Health Care, Public Health, Taxes

Economic costs of excessive alcohol consumption in the United States

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Last updated: October 25, 2011

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The impact to human life of alcohol consumption is well documented — in the United States an estimated 79,000 lives are lost annually due to excessive drinking. As terrible as the loss of life is, the full price that society pays is even greater — health care costs rise, property is damaged, productivity is lost, and more.

A 2011 study published in the American Journal of Preventive Medicine, “Economic Costs of Excessive Alcohol Consumption in the U.S., 2006,” utilized information from 2006 national databases to estimate the true economic costs for that year. Participating researchers were from institutions such as Mathematica Policy Research, the National Association of State Alcohol and Drug Abuse Directors and the National Center for Chronic Disease Prevention and Health Promotion.

Findings of the study include:

  • The estimated overall economic cost of excessive drinking was $223.5 billion in 2006; in real terms this figure equates to a costs-to-society figure of approximately $1.90 per alcoholic drink consumed.
  • Of this $223 billion, 72.2% (or $161 billion) was in the form of lost productivity, 11.0% ($24 billion) from attributed health care costs, and 9.4% ($21 billion) from costs associated with criminal justice costs.
  • Binge drinking (for a woman consuming at least four drinks or a man consuming at least five drinks in two hours) resulted in total costs of $170.7 billion (76.4% of the total). Underage drinking cost $27 billion, and drinking during pregnancy $5.2 billion.
  • The cost of alcohol-attributable crime was $73.3 billion, including crash-related costs from driving under the influence (43.8%) and corrections expenditures (17.2%.)
  • The cost of excessive drinking to the U.S. government was $94.2 billion (42.1% of the total economic cost). This equates to roughly $0.80 per alcoholic drink consumed by Americans in 2006.
  • Federal, state and local revenues from excise taxes on alcohol, which totaled $14.6 billion in 2006, only covered approximately 15% of the economic costs to the government of excess drinking that year.

The researchers believe that the overall estimate is conservative, as the study does not attempt to take into consideration intangible costs such as pain, suffering, and bereavement. “The economic impact of excessive alcohol consumption is quite comparable to the economic impact of other leading health-risk behaviors, such as smoking and physical inactivity,” the researchers state.

Tags: crime, economy, youth


Writer: | October 25, 2011

Analysis assignments

Read the study-related New York Times article titled "Heavy Drinking Costs the U.S. $223.5 Billion Annually."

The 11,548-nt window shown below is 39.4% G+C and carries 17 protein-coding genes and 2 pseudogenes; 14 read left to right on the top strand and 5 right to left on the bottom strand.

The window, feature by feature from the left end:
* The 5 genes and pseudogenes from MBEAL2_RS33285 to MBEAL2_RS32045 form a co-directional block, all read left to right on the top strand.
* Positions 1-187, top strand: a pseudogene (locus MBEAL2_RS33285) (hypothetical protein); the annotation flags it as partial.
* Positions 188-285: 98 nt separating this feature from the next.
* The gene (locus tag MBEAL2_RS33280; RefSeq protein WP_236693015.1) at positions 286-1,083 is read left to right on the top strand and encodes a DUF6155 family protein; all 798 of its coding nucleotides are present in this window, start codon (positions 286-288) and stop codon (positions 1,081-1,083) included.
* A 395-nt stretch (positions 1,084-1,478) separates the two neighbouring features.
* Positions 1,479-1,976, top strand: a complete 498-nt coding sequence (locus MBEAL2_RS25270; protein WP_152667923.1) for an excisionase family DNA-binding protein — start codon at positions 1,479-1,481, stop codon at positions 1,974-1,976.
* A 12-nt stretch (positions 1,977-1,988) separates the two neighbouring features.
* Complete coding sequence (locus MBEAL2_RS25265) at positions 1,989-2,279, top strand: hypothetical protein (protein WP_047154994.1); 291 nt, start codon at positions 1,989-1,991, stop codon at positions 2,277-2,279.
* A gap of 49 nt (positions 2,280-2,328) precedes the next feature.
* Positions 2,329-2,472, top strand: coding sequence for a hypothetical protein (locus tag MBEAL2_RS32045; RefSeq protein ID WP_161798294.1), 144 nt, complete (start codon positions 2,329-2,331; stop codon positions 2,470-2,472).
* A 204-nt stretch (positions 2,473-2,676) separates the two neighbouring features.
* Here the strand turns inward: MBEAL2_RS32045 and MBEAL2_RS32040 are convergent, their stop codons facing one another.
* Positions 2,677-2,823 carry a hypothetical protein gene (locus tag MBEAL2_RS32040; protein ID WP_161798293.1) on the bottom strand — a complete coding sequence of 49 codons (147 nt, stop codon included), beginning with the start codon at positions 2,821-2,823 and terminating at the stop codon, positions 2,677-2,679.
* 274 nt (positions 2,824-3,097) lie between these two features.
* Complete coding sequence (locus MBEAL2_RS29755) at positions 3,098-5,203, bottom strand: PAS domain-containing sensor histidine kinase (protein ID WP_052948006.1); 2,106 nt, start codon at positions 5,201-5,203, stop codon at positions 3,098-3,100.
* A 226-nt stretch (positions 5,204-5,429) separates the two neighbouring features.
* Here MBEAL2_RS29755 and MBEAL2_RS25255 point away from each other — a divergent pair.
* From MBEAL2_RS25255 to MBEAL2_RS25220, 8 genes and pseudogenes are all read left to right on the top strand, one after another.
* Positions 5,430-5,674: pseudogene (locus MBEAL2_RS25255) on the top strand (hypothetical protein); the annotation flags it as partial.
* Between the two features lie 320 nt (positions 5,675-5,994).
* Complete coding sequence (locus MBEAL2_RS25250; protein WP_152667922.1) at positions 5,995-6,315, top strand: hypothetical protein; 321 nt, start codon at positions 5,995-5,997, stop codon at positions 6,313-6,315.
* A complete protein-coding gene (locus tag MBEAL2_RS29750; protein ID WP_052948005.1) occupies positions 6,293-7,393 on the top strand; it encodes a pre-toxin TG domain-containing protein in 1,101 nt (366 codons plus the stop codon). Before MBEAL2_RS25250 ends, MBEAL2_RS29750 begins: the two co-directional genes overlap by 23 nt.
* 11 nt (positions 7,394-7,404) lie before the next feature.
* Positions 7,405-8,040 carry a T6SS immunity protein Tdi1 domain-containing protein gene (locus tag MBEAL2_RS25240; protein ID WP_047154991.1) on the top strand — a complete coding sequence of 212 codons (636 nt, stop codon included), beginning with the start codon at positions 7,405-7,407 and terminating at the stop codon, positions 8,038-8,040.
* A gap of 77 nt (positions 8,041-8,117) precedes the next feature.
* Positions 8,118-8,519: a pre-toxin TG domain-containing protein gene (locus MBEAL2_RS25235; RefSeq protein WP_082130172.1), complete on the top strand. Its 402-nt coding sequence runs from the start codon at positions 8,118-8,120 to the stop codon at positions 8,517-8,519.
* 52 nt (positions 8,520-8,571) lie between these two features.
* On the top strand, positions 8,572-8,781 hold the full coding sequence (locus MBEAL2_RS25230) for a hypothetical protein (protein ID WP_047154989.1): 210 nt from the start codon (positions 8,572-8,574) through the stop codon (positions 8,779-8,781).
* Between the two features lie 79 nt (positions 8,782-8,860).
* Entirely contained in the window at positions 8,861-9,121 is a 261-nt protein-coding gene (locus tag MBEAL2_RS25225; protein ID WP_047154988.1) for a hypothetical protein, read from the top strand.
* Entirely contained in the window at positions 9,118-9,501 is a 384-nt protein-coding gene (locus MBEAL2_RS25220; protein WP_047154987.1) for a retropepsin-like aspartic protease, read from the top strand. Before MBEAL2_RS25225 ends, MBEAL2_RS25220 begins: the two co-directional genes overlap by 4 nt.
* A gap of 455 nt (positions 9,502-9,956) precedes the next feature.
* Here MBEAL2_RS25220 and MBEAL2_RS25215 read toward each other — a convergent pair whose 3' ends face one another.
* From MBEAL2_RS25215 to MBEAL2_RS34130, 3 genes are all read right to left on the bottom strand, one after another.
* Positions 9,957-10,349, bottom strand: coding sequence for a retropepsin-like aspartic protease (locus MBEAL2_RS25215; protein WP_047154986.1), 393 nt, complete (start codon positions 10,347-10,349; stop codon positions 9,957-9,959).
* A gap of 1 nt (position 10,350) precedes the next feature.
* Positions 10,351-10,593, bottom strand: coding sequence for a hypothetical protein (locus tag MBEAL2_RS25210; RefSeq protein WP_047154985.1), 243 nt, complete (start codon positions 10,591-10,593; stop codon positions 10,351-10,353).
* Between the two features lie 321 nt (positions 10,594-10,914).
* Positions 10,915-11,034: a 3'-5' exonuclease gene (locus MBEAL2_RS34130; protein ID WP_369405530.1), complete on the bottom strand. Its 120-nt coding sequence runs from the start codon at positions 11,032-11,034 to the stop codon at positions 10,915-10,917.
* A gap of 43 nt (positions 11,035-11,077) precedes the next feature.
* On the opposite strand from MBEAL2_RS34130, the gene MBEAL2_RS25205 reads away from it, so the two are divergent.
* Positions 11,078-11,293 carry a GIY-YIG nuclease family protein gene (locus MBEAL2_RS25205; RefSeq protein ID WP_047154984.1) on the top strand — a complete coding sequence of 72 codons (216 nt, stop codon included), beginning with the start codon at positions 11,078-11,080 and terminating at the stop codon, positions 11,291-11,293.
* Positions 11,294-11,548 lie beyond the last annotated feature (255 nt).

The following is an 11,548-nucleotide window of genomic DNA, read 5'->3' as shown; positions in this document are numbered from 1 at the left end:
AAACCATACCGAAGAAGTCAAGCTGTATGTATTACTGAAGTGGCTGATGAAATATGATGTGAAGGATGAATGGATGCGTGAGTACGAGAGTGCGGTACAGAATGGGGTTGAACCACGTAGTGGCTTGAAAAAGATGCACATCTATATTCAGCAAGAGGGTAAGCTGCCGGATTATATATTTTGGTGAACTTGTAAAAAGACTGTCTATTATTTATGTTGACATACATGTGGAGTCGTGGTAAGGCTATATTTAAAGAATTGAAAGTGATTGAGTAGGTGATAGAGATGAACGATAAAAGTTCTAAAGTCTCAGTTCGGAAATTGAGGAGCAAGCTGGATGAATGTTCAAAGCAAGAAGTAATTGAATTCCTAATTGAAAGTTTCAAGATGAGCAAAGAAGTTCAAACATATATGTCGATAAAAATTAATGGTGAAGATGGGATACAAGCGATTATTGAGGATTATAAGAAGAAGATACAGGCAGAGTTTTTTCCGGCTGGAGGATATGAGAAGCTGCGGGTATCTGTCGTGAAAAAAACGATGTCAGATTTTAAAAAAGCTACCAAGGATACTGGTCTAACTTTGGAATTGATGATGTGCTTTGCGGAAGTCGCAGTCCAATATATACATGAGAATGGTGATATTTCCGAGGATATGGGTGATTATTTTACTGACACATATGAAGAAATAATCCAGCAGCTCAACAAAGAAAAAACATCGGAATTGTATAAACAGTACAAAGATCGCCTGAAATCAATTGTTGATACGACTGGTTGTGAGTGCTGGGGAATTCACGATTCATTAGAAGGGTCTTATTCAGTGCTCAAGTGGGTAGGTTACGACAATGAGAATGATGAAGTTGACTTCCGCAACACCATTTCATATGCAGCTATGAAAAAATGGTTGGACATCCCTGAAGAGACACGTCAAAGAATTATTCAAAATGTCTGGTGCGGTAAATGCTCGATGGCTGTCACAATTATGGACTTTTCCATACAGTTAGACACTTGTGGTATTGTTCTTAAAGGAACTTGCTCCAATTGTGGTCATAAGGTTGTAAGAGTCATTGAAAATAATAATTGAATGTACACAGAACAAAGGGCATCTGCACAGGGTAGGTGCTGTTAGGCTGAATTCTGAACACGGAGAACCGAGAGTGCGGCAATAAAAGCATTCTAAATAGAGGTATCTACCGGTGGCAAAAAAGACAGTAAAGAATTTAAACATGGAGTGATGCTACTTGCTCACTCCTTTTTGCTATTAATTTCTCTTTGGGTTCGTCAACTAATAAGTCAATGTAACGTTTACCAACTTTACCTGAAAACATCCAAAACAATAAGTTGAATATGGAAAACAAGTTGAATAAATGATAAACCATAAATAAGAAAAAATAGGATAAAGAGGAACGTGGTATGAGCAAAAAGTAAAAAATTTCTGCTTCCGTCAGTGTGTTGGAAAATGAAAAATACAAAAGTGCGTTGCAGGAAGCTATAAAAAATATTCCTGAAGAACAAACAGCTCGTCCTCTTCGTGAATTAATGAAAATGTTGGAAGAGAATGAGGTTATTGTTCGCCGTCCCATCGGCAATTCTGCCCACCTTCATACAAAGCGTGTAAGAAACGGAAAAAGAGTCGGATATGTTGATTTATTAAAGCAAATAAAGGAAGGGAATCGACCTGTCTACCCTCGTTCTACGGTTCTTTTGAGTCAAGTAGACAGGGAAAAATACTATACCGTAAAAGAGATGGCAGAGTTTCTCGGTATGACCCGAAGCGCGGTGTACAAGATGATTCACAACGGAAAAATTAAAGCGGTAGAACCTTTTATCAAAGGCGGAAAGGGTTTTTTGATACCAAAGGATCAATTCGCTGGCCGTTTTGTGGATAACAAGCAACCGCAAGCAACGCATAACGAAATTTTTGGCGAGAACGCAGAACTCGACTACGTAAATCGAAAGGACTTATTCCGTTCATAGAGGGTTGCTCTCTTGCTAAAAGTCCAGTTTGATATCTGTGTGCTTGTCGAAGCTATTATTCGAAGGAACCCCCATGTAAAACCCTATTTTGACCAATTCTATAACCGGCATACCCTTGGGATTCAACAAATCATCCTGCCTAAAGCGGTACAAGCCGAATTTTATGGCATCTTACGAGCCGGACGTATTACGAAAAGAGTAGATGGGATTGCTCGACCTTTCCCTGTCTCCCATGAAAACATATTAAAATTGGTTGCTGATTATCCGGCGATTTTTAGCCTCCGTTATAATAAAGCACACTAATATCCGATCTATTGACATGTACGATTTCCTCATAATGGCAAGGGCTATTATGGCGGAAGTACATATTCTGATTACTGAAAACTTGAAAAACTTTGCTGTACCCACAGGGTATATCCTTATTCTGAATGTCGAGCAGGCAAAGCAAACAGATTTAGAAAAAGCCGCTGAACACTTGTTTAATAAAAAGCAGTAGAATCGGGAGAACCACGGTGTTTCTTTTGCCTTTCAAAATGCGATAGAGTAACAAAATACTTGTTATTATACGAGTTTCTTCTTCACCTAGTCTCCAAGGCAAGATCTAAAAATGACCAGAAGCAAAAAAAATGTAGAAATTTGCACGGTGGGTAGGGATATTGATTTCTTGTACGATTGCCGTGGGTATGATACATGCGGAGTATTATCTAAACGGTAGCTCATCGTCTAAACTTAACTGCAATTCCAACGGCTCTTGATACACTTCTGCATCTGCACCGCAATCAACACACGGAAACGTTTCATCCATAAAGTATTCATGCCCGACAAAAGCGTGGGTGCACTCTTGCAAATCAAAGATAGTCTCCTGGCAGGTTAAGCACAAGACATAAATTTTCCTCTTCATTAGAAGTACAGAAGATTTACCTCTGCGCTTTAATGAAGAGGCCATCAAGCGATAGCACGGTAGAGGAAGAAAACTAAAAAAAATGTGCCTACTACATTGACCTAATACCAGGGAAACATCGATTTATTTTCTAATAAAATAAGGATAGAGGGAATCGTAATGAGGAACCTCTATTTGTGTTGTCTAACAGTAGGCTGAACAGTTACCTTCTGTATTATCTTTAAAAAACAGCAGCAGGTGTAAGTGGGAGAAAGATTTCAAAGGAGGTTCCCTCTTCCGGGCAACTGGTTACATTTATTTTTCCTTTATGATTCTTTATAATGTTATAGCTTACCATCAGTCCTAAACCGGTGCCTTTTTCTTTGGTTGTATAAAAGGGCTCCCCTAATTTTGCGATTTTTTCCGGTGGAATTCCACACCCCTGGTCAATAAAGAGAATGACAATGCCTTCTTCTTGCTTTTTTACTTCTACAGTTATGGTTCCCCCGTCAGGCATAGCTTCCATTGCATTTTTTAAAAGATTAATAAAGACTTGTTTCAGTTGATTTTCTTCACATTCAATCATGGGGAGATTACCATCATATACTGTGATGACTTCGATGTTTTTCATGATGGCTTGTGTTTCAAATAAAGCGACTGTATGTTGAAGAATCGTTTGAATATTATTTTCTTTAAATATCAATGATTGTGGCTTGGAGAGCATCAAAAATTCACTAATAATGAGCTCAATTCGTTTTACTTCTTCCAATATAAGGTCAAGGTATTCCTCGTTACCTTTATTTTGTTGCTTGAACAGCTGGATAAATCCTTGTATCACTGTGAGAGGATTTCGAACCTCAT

1. Reporter's use of the study: Evaluate what the reporter chose to include and exclude from the study. Would the audience have acquired a clear understanding of the study's findings and limits from this article?
  2. Reporter's use of other material: Assess the material in the article that is not derived from the study. For example, does the reporter place the study in the context of other research and to what effect? Does the reporter include reactions to the study from other researchers or interested parties (e.g., political groups business leaders, or community members) and are their credentials or possible biases made clear?

Read the full study titled "Economic Costs of Excessive Alcohol Consumption in the U.S., 2006."

  1. Summarize the study in fewer than 40 words.
  2. Express the study's key term(s) in language a lay audience can understand.
  3. Evaluate the study's limitations. (For example: Do the results conflict with those of other reliable studies? Are there weaknesses in the study's data or research design?)

Newswriting assignments

  1. Write a lead (or headline or nut graph) based on the study.
  2. Spend 60 minutes exploring the issue by accessing sources of information other than the study. Write a lead (or headline or nut graph) based on the study but informed by the new information. Does the new information significantly change what one would write based on the study alone?
  3. Interview two sources with a stake in or knowledge of the issue. Be prepared to provide them with a short summary of the study in order to get their response to it. Write a 400-word article about the study incorporating material from the interviews.
  4. Spend additional time exploring the issue and then write a 1,200-word background article, focusing on major aspects of the issue.

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